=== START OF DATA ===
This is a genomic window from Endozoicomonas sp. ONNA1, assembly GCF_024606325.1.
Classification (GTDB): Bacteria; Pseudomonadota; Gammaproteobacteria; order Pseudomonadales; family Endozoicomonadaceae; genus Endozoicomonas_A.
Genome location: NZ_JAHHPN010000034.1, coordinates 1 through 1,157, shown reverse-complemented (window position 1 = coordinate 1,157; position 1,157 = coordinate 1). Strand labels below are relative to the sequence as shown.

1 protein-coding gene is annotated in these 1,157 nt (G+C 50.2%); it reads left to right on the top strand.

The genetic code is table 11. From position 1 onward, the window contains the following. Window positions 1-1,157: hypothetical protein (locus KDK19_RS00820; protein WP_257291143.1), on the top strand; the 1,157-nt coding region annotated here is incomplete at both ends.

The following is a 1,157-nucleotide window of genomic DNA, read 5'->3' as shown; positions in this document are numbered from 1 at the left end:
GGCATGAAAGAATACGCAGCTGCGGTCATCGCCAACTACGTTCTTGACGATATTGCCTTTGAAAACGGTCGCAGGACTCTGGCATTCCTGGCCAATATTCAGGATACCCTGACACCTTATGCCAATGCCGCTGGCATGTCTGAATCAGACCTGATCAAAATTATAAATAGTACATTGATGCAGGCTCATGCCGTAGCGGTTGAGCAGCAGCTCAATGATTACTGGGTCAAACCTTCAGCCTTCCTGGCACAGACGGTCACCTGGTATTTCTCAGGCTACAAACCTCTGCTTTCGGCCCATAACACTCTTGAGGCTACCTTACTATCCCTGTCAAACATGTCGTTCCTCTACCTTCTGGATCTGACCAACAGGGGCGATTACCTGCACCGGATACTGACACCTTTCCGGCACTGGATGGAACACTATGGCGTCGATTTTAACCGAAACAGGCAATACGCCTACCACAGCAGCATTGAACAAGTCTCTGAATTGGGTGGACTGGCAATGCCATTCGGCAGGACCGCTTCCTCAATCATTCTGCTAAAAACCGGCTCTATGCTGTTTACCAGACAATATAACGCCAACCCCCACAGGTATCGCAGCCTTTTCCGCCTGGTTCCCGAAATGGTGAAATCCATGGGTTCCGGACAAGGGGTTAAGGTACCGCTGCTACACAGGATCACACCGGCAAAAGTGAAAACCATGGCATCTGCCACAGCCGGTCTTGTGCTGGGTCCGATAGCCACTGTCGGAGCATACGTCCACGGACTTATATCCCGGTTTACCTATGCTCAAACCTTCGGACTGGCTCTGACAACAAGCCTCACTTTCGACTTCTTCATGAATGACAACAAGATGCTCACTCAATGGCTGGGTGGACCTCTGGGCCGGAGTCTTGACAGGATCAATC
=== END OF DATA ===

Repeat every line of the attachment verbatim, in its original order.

This is a genomic window from Endozoicomonas sp. ONNA1, assembly GCF_024606325.1.
Classification (GTDB): Bacteria; Pseudomonadota; Gammaproteobacteria; order Pseudomonadales; family Endozoicomonadaceae; genus Endozoicomonas_A.
Genome location: NZ_JAHHPN010000034.1, coordinates 1 through 1,157, shown reverse-complemented (window position 1 = coordinate 1,157; position 1,157 = coordinate 1). Strand labels below are relative to the sequence as shown.

1 protein-coding gene is annotated in these 1,157 nt (G+C 50.2%); it reads left to right on the top strand.

The genetic code is table 11. From position 1 onward, the window contains the following. Window positions 1-1,157: hypothetical protein (locus KDK19_RS00820; protein WP_257291143.1), on the top strand; the 1,157-nt coding region annotated here is incomplete at both ends.

The following is a 1,157-nucleotide window of genomic DNA, read 5'->3' as shown; positions in this document are numbered from 1 at the left end:
GGCATGAAAGAATACGCAGCTGCGGTCATCGCCAACTACGTTCTTGACGATATTGCCTTTGAAAACGGTCGCAGGACTCTGGCATTCCTGGCCAATATTCAGGATACCCTGACACCTTATGCCAATGCCGCTGGCATGTCTGAATCAGACCTGATCAAAATTATAAATAGTACATTGATGCAGGCTCATGCCGTAGCGGTTGAGCAGCAGCTCAATGATTACTGGGTCAAACCTTCAGCCTTCCTGGCACAGACGGTCACCTGGTATTTCTCAGGCTACAAACCTCTGCTTTCGGCCCATAACACTCTTGAGGCTACCTTACTATCCCTGTCAAACATGTCGTTCCTCTACCTTCTGGATCTGACCAACAGGGGCGATTACCTGCACCGGATACTGACACCTTTCCGGCACTGGATGGAACACTATGGCGTCGATTTTAACCGAAACAGGCAATACGCCTACCACAGCAGCATTGAACAAGTCTCTGAATTGGGTGGACTGGCAATGCCATTCGGCAGGACCGCTTCCTCAATCATTCTGCTAAAAACCGGCTCTATGCTGTTTACCAGACAATATAACGCCAACCCCCACAGGTATCGCAGCCTTTTCCGCCTGGTTCCCGAAATGGTGAAATCCATGGGTTCCGGACAAGGGGTTAAGGTACCGCTGCTACACAGGATCACACCGGCAAAAGTGAAAACCATGGCATCTGCCACAGCCGGTCTTGTGCTGGGTCCGATAGCCACTGTCGGAGCATACGTCCACGGACTTATATCCCGGTTTACCTATGCTCAAACCTTCGGACTGGCTCTGACAACAAGCCTCACTTTCGACTTCTTCATGAATGACAACAAGATGCTCACTCAATGGCTGGGTGGACCTCTGGGCCGGAGTCTTGACAGGATCAATC